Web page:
Disclosures: Kanter reports consultant fees from, honoraria from and/or board of directors advisory committee roles with Agios Pharmaceuticals, Beam Therapeutics, Forma Therapeutics, Gerson Lehrman Group, Graphite Bio, Guidepoint Global, Novartis and Sanofi. Please see the study for all other authors’ relevant financial disclosures.
October 25, 2021
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ASH releases guidelines on stem cell transplantation for patients with sickle cell disease

Disclosures: Kanter reports consultant fees from, honoraria from and/or board of directors advisory committee roles with Agios Pharmaceuticals, Beam Therapeutics, Forma Therapeutics, Gerson Lehrman Group, Graphite Bio, Guidepoint Global, Novartis and Sanofi. Please see the study for all other authors’ relevant financial disclosures.
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New guidelines for sickle cell disease issued by ASH and published in Blood Advances aim to inform practitioners and patients on use of hematopoietic stem cell transplantation in clinical practice.

The guidelines outline possible risks and benefits of transplantation compared with disease-modifying treatments or potential curative therapies still under development, such as gene therapy.

ASH guideline recommendations.

“One key area where there was a real lack of information (prior to these guidelines) was regarding stem cell transplant, especially if we could identify who should get a transplant and if there was a ‘best’ regimen to use,” Julie Kanter, MD, co-director of the Comprehensive Sickle Cell Center at Heersink School of Medicine at The University of Alabama at Birmingham, told Healio.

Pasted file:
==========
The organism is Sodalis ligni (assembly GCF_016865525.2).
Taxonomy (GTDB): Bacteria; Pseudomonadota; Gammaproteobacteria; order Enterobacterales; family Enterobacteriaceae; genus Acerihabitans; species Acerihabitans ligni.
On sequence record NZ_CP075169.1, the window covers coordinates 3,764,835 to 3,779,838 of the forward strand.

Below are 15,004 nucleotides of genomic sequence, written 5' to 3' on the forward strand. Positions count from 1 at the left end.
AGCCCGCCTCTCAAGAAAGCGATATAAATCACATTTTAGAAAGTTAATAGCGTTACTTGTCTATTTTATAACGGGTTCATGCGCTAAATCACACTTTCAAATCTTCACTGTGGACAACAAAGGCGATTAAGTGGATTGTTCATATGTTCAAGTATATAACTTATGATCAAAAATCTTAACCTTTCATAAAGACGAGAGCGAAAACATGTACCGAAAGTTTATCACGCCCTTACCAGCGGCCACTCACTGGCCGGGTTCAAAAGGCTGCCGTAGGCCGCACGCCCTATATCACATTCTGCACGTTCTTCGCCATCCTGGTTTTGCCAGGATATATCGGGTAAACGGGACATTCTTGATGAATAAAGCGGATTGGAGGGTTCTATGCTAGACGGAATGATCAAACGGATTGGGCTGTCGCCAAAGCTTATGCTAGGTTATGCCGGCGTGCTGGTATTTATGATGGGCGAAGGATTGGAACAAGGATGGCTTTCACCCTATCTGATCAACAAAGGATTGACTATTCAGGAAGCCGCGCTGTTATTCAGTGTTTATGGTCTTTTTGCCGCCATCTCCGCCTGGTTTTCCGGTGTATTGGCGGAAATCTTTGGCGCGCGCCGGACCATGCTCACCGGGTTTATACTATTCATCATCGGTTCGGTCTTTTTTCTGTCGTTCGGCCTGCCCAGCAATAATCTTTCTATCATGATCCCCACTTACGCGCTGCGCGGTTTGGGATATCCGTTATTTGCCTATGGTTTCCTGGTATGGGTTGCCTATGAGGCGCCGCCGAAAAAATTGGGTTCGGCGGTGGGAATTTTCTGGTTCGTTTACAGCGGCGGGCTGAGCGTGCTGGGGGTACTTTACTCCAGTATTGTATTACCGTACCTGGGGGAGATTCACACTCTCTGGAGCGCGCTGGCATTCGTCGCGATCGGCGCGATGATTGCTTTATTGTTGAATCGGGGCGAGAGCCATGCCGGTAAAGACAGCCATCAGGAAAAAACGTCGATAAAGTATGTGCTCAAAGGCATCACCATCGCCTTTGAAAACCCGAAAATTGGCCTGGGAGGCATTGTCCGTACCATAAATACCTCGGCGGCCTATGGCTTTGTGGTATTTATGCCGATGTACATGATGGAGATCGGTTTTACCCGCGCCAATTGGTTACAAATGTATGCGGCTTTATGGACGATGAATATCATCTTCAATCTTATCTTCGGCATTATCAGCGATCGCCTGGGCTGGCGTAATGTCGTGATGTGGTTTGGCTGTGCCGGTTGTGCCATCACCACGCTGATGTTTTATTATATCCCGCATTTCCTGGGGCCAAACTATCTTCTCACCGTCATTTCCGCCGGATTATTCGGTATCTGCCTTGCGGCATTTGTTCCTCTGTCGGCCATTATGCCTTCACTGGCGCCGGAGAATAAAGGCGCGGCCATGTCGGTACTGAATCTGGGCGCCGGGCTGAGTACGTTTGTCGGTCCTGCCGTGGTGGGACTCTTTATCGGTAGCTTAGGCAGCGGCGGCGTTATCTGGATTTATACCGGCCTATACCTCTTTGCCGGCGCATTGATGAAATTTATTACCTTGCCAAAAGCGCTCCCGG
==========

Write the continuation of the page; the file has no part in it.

Highlights of the guidelines included addressing the need for a clinical longitudinal registry to measure outcomes of patients who underwent HSCT vs. those who did not, Kanter said.

Julie Kanter, MD
Julie Kanter

“We ran into a lot of issues with these guidelines because we just don’t have a lot of data. It is not ethical in the setting of transplant to do a randomized controlled trial,” Kanter said. “However, a pragmatic observational assessment can be done using a multicenter longitudinal registry. The second most important takeaway is the data available show matched sibling donors undergoing myeloablative chemotherapy have the best outcomes, especially as children. However, minimal data was available regarding haploidentical transplants. Further, as noted, rigorous comparative data have not been collected.”

ASH, with the support of the Evidence-Based Practice Research Program at Mayo Clinic, used the Grading of Recommendations Assessment, Development and Evaluation (GRADE) approach to evaluate evidence and make recommendations, which were subject to public comment.

To identify best practices for managing acute and chronic complications of sickle cell disease, as well as improving patients’ quality of care, ASH brought together 61 clinical experts, five methodologists and 10 patient representatives and prioritized clinical questions and outcomes according to their importance to clinicians and patients. The group was balanced to minimize potential bias from conflicts of interest.